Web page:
Doctor Who Survived Blood Cancer Helps Others Through New Support Group

Source: Hartford Courant 
Published: December 12, 2014

When Dr. Jay Burton was battling blood cancer in 2010, he found that his medical background helped him handle many challenges on his own.

"One of the reasons I am still here is because I'm a doctor," said Burton, who lives in Longmeadow, Mass. "I knew who to ask and what to ask."

Burton, 55, who was diagnosed with acute myeloid leukemia, has been in remission since his first round of chemotherapy in 2010. He is now part of a new Enfield Senior Center support group that helps others coping with blood cancers.

The program is part of the Primary Care Cancer Survivorship Program of Western New England that his private practice, Springfield Medical Associates, sponsors. Burton works out of the practice's Enfield office.

"When I was going through [cancer] I was doing my own primary care," Burton said. "I'm thorough and meticulous and that's how I handled my own care."

The Enfield blood-cancer support group, which first met Dec. 4, is a spinoff of a similar group established in Agawam, Mass., a few years ago. Beginning with its next meeting scheduled in February, the local group will meet at the Enfield Senior Center on the first Thursday of each month from 6 to 7:30 p.m.

"We're looking to give emotional support for [patients] and their families and caregivers and make them aware of the medical resources," Burton said. "As a result, it will enrich their lives."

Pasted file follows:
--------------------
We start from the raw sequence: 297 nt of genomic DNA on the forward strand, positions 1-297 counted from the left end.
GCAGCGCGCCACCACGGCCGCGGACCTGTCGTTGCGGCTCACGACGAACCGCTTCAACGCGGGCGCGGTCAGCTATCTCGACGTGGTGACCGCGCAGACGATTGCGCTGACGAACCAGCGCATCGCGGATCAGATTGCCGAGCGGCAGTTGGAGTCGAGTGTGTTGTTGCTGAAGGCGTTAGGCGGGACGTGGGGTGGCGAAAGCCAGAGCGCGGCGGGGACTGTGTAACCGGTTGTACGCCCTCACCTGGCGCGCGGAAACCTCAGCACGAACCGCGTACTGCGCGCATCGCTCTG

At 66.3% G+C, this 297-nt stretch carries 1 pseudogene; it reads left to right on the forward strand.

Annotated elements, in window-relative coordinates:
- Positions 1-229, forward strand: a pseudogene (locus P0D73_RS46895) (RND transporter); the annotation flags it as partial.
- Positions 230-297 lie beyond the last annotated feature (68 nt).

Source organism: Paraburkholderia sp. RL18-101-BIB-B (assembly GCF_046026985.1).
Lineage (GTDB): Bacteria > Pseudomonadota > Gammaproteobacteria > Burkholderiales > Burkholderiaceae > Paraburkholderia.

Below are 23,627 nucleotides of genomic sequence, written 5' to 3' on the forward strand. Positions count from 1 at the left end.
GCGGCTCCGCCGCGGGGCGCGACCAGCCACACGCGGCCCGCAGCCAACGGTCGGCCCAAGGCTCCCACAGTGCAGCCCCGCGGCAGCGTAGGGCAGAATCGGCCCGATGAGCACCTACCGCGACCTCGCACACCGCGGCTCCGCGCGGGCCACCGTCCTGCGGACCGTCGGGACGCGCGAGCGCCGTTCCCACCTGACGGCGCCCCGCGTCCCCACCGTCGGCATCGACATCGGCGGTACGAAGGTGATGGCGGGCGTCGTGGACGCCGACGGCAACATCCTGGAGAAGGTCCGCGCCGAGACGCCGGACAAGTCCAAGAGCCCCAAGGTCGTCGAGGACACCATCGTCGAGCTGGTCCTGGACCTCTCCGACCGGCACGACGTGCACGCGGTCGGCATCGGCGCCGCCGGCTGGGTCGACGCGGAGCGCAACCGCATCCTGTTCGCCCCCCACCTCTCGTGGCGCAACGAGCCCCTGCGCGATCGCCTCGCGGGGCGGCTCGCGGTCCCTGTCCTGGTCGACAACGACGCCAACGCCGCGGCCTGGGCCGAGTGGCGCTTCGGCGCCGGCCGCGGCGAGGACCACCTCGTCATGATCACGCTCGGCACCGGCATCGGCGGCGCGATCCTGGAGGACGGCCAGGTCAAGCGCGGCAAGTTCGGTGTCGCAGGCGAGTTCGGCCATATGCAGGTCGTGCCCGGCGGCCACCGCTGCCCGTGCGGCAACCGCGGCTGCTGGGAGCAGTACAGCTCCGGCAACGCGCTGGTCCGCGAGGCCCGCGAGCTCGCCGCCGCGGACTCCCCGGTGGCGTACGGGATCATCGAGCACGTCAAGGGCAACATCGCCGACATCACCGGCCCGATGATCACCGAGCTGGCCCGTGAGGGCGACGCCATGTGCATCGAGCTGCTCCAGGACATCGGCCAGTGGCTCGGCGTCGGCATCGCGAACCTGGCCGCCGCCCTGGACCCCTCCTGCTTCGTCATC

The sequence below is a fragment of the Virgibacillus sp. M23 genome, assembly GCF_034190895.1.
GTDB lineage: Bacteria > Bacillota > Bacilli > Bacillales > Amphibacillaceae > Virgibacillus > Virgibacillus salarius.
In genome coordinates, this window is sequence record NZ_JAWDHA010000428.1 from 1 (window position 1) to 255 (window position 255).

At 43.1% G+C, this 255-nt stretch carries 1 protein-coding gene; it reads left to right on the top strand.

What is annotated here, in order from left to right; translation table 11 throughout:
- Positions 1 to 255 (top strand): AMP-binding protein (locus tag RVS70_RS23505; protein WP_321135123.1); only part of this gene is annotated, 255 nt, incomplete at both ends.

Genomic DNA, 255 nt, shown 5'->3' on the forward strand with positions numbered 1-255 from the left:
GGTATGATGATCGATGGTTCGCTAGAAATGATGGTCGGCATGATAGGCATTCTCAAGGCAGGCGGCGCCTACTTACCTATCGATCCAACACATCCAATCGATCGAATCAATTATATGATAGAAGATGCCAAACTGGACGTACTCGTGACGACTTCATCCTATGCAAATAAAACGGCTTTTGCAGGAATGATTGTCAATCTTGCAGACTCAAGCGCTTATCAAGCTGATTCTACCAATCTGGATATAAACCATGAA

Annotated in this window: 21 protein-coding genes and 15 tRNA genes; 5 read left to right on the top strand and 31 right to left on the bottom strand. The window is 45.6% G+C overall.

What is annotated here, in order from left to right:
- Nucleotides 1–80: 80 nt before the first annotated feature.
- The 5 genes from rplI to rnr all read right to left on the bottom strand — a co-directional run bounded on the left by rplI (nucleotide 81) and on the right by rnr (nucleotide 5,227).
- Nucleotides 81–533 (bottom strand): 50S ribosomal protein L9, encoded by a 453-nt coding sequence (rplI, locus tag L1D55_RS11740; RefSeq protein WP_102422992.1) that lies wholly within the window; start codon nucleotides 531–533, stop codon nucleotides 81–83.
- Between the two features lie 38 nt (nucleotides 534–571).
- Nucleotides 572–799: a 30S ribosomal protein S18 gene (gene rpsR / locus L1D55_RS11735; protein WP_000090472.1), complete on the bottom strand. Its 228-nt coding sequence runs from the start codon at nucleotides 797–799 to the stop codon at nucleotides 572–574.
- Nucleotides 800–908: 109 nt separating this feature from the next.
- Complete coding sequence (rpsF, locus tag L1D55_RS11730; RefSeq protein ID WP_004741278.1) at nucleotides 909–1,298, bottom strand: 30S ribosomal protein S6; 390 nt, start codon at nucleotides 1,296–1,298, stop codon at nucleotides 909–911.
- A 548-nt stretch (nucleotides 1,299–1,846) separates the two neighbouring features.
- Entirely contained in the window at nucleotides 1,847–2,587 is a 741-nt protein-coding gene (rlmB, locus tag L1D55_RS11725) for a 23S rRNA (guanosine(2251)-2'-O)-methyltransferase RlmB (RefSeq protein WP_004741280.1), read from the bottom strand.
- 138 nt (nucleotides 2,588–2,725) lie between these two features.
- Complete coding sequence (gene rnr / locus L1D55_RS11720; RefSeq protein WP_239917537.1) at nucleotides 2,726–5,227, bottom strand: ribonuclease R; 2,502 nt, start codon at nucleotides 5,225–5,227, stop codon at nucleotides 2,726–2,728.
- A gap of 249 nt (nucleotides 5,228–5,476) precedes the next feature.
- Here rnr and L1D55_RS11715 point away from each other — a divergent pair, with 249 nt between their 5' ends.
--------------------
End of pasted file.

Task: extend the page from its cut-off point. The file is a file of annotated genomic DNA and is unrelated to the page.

What makes the Springfield Medical Associates support groups unique, he said, is that they are functioning inside a private practice. Typically, Burton said, cancer support groups are held at hospitals or cancer centers.

Blood cancers affect the blood, bone marrow and lymphatic system. The support group provides information and help for those dealing with all kinds of blood cancers. Burton said he attends the groups as both a cancer survivor and a resource of medical knowledge, but doesn't run the groups or act as a facilitator. Two facilitators, usually a licensed social worker and a nurse or cancer survivor, manage the groups.

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